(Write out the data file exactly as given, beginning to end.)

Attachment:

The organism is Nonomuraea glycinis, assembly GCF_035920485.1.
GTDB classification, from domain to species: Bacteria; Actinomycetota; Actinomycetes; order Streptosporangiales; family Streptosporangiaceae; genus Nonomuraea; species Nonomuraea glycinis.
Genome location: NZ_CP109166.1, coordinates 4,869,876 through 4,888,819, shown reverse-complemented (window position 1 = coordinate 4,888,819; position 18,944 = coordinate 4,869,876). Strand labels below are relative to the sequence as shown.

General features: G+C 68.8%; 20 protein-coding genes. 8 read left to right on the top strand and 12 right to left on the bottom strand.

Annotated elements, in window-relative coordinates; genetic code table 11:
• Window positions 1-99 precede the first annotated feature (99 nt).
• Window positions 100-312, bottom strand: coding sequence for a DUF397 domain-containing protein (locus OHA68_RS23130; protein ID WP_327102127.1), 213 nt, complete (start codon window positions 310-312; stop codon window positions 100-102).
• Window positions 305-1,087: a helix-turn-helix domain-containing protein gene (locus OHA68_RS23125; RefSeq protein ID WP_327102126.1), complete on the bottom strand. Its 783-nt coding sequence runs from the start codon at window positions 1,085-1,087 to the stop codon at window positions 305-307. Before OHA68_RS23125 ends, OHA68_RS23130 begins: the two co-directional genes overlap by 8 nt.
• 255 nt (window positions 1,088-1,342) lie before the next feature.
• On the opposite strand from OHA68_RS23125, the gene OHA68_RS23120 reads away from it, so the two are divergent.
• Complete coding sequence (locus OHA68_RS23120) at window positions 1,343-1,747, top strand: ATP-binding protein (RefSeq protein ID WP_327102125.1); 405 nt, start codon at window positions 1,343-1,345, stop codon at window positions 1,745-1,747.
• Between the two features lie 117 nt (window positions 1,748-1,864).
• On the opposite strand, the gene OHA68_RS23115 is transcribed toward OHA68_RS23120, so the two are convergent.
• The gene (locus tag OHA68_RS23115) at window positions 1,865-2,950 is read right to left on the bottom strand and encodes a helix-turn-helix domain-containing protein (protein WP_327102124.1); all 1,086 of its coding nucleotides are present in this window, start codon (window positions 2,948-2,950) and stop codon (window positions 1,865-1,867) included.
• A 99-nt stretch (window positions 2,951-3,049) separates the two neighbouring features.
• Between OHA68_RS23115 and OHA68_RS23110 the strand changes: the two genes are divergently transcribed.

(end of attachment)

The organism is Nonomuraea glycinis, assembly GCF_035920485.1.
GTDB classification, from domain to species: Bacteria; Actinomycetota; Actinomycetes; order Streptosporangiales; family Streptosporangiaceae; genus Nonomuraea; species Nonomuraea glycinis.
Genome location: NZ_CP109166.1, coordinates 4,869,876 through 4,888,819, shown reverse-complemented (window position 1 = coordinate 4,888,819; position 18,944 = coordinate 4,869,876). Strand labels below are relative to the sequence as shown.

General features: G+C 68.8%; 20 protein-coding genes. 8 read left to right on the top strand and 12 right to left on the bottom strand.

Annotated elements, in window-relative coordinates; genetic code table 11:
• Window positions 1-99 precede the first annotated feature (99 nt).
• Window positions 100-312, bottom strand: coding sequence for a DUF397 domain-containing protein (locus OHA68_RS23130; protein ID WP_327102127.1), 213 nt, complete (start codon window positions 310-312; stop codon window positions 100-102).
• Window positions 305-1,087: a helix-turn-helix domain-containing protein gene (locus OHA68_RS23125; RefSeq protein ID WP_327102126.1), complete on the bottom strand. Its 783-nt coding sequence runs from the start codon at window positions 1,085-1,087 to the stop codon at window positions 305-307. Before OHA68_RS23125 ends, OHA68_RS23130 begins: the two co-directional genes overlap by 8 nt.
• 255 nt (window positions 1,088-1,342) lie before the next feature.
• On the opposite strand from OHA68_RS23125, the gene OHA68_RS23120 reads away from it, so the two are divergent.
• Complete coding sequence (locus OHA68_RS23120) at window positions 1,343-1,747, top strand: ATP-binding protein (RefSeq protein ID WP_327102125.1); 405 nt, start codon at window positions 1,343-1,345, stop codon at window positions 1,745-1,747.
• Between the two features lie 117 nt (window positions 1,748-1,864).
• On the opposite strand, the gene OHA68_RS23115 is transcribed toward OHA68_RS23120, so the two are convergent.
• The gene (locus tag OHA68_RS23115) at window positions 1,865-2,950 is read right to left on the bottom strand and encodes a helix-turn-helix domain-containing protein (protein WP_327102124.1); all 1,086 of its coding nucleotides are present in this window, start codon (window positions 2,948-2,950) and stop codon (window positions 1,865-1,867) included.
• A 99-nt stretch (window positions 2,951-3,049) separates the two neighbouring features.
• Between OHA68_RS23115 and OHA68_RS23110 the strand changes: the two genes are divergently transcribed.